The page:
richness of their parents parenting skills during all
stages of development.
Bhildren are not just animals, theyre marvels, with
the potential to do anything that their dreams allow,
and so they should be treated with tremendous regard.

90 Existential Fragments
Education
$eaching children is about making intelligent adults.
Intelligence makes the environment more usable,
workable, and permits for economic dexterity, and
continued growth through industrial means.
$he removal of all forms of education in society
would cause a regression, therefore, those whom
administrate every form of education should be
concerned with offering the best education for all
students; members of society who want to learn a
practice to put it to use.
In society, it is next to impossible to get a good job
lacking education in the area in which you are
applying. *ot having a job because of unemployment,
causes social dilemmas, that could be prevented if the
vitality of education was promoted with utmost
importance in all parts of every nation. ,ffering
education, and making laws that reinforce education
of children will prevent later social animosity, and
therefore will attenuate crime rates.
Smart people lead to better societies, therefore good
education 2parentalCscholarly( is the prime factor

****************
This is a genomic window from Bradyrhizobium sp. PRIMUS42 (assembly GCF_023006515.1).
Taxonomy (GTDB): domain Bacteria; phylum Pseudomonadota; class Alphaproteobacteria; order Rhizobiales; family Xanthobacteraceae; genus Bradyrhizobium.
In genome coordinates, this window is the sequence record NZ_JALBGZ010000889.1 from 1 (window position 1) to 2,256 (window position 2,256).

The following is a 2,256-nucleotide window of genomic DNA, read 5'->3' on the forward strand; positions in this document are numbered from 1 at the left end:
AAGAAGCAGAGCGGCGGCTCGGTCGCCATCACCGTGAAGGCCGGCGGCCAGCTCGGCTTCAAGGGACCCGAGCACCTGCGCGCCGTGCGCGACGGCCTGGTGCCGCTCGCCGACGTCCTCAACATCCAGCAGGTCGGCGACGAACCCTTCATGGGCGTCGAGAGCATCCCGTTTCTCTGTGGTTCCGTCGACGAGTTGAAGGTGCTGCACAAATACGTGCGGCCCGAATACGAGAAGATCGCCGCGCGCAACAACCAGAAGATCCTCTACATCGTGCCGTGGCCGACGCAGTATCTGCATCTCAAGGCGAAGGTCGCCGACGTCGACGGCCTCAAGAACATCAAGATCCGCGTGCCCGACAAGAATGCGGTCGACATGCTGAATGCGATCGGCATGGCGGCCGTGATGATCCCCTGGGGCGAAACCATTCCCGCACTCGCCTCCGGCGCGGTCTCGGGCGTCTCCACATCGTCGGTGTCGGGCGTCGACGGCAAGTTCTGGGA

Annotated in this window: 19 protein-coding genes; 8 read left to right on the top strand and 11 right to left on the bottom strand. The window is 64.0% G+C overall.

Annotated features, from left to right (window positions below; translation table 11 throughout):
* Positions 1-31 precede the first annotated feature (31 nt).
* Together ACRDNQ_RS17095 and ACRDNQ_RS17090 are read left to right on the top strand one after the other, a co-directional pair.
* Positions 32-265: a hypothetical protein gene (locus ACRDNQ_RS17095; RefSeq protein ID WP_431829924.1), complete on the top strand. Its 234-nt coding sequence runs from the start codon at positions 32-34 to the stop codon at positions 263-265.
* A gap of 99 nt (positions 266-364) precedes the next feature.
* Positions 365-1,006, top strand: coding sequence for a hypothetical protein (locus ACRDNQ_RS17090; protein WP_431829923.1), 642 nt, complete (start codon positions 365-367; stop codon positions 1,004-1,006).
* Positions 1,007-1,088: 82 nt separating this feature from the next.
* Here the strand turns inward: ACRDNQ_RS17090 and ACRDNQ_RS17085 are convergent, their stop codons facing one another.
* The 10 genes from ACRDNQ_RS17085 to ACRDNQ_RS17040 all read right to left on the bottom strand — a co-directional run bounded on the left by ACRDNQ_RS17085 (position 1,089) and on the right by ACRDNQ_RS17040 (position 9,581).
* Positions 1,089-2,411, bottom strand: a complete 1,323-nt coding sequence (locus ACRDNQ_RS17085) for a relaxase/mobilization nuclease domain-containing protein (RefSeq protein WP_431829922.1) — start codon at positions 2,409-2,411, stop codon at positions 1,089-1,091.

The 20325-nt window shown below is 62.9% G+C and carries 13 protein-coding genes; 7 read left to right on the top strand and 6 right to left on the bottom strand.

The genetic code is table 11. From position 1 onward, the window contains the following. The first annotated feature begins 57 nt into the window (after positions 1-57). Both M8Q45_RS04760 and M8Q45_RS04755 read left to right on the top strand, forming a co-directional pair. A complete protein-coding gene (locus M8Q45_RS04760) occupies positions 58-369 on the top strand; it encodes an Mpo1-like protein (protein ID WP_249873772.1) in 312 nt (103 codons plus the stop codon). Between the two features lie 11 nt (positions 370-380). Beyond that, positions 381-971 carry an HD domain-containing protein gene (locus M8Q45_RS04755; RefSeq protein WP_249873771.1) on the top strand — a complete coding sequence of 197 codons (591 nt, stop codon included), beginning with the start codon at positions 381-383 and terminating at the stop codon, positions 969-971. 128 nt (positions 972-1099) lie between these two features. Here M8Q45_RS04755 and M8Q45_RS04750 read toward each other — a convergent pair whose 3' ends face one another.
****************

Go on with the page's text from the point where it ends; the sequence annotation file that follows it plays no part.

determining the health of every society.
Education is a grading system that judges the
performance of the student and the ability to apply
91 Existential Fragments
hisCher mind to certain educational standards. $hese
standards, are in place to so the child can take the
stair%way up into a personal identity, and obtain a
fitting social role based on their graded performance;
which informs them what they are good at doing. .
child that can not judge hisCher talents based on the
educational grading system will have a difficult time
applying themselves later on down the road.
It should be the duty of every guidance councilor,
to make sure the child in adolescence 2high%school( is
taking classes that best suit their demonstrated talents
by performance%grading in all classes. Blass
placement based on performance, as well as taking
into consideration overall interests of the student will
give children the ability to better grow into their
desired trajectory.
=assing or failing a subject, shouldnt stop a child
from graduating, because a career in one of the
subjects which the child excels in can still be obtained
without having a knowledge in a subject impertinent
to the subject which one excels at, a subject that can
be used to obtain pay from while working for
economic sufficiency and self%sufficiency.
$his idea is not to enforce sluggard tendencies in
other areas of student performances, rather is
suggested to help educational providers comprehend
that all classes dont need to be passed in order to
92 Existential Fragments
spawn intelligent and working%class adults.
93 Existential Fragments
School
&an goes to school to learn, to gain education, but
sociali-ation is a co%existing factor when going to
school that can not be avoided. Bhildren who attend